China to ramp up high-tech manufacturing output in 2023 to bolster high-quality economic growth
Experts call for more investment to bolster quality development
Published: Jan 17, 2023 05:10 PM
An automated production line at a car factory in Shenyang, Northeast China's Liaoning Province. Photo: IC

An automated production line at a car factory in Shenyang, Northeast China's Liaoning Province. Photo: IC

China made new advances in high-quality development in 2022 despite domestic and external challenges, with hard-won high-tech industrial output and infrastructure investment growth becoming a highlight last year, which helped shore up the fundamentals of the overall economy, official data showed on Tuesday.

Given the swift policy shift in pandemic management, experts expect the country's industrial output will post remarkable growth while investment potential will be further released this year, contributing to the improvement of the nation's industrial competitiveness, experts said.

The National Bureau of Statistics (NBS) announced on Tuesday that the value added of industrial enterprises above the designated size increased by 3.6 percent year-on-year in 2022.

The value added of high-tech manufacturing went up by 7.4 percent year-on-year and equipment manufacturing up 5.6 percent year-on-year, or 3.8 percentage points and 2.0 percentage points faster than that of the industrial enterprises above the designated size, according to the NBS.

Investment posted stable growth last year, with fixed-asset investment up 5.1 percent to 57 trillion yuan ($8.42 trillion), the NBS said. Infrastructure investment went up by 9.4 percent and investment in manufacturing rose by 9.1 percent. Especially, the investment in high-tech manufacturing grew by 22.2 percent and that in high-end services up by 12.1 percent year-on-year.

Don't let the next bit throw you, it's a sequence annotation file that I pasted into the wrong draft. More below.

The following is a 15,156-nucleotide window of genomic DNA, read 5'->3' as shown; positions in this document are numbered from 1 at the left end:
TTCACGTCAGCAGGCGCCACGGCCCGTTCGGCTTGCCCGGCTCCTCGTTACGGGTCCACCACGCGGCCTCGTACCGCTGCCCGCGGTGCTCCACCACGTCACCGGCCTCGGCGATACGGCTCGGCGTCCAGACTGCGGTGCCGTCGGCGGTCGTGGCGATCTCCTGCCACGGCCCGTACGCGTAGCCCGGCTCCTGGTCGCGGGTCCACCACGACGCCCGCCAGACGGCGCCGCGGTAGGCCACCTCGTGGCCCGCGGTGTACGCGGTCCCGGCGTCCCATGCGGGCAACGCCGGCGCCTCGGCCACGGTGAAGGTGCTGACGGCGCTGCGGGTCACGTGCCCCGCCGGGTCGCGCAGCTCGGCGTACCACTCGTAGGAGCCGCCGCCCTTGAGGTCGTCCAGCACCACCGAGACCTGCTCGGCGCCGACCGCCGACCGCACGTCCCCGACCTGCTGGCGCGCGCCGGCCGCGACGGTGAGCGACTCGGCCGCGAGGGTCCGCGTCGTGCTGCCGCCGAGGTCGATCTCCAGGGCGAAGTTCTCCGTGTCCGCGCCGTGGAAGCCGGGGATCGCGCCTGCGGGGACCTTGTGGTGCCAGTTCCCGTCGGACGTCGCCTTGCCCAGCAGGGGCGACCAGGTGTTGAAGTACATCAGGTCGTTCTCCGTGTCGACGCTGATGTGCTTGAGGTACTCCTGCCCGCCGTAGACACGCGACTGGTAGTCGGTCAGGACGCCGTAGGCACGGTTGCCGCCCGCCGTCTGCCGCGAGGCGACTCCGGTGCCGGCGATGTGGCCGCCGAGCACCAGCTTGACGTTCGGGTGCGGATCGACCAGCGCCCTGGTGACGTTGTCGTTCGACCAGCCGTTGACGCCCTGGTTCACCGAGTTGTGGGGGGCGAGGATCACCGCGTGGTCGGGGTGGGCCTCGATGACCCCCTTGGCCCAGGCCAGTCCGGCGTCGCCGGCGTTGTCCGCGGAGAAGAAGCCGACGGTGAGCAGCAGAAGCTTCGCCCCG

"These achievements were extremely difficult given the higher base in 2021 and mounting headwinds like the fallout from COVID-19 resurgences, growing geopolitical tensions and frequent financial tightening overseas," Deng Haiqing, chief economist of AVIC Fund Management Co, told the Global Times on Tuesday.

Deng attributed the sound outcomes to the government's pro-growth policies, for example, accelerating the construction of major projects, encouraging businesses to invest in upgrades to technology and equipment, and offering more incentives to boost auto sales.

In November 2022, a document released by the Ministry of Industry and Information Technology and the National Development and Reform Commission called for structural upgrades and improvements to manufacturing quality, and greater support for sectors such as information technology, artificial intelligence, new energy and high-end equipment.

"The better-than-expected results in the country's high-tech sector underscore achievements made through industrial transformation and upgrading, which have become a new impetus for the country's high-quality development," Dong Dengxin, director of the Finance and Securities Institute of the Wuhan University of Science and Technology, told the Global Times on Tuesday.

This year, expanding domestic demand will be important to bolster the economy amid continuously softening overseas demand, with infrastructure investment to continue to drive stable economic growth, Deng said, noting that budget spending in 2023 may surpass last year's level.

The annual Central Economic Work Conference held in December stressed that the proactive fiscal policy should be stepped up for its effectiveness, with a better mix of tools including fiscal deficits, special-purpose bonds and interest subsidies.
UBS economists led by Wang Tao wrote in a note sent to the Global Times that the deficit ratio may be raised to 3 percent of GDP, and special-purpose bond issues may rise to 3.7-3.8 trillion yuan to support infrastructure investment.

The central bank has vowed to use varied monetary policy tools to maintain reasonably ample liquidity in 2023, which will attract more foreign direct investment to the country's capital market amid the rising possibility of bubbles bursting in Western economies.

"Both infrastructure investment and private investment will be greatly ramped up in 2023, if the expectations for GDP growth could recover to pre-pandemic levels recorded in 2019," Dong said.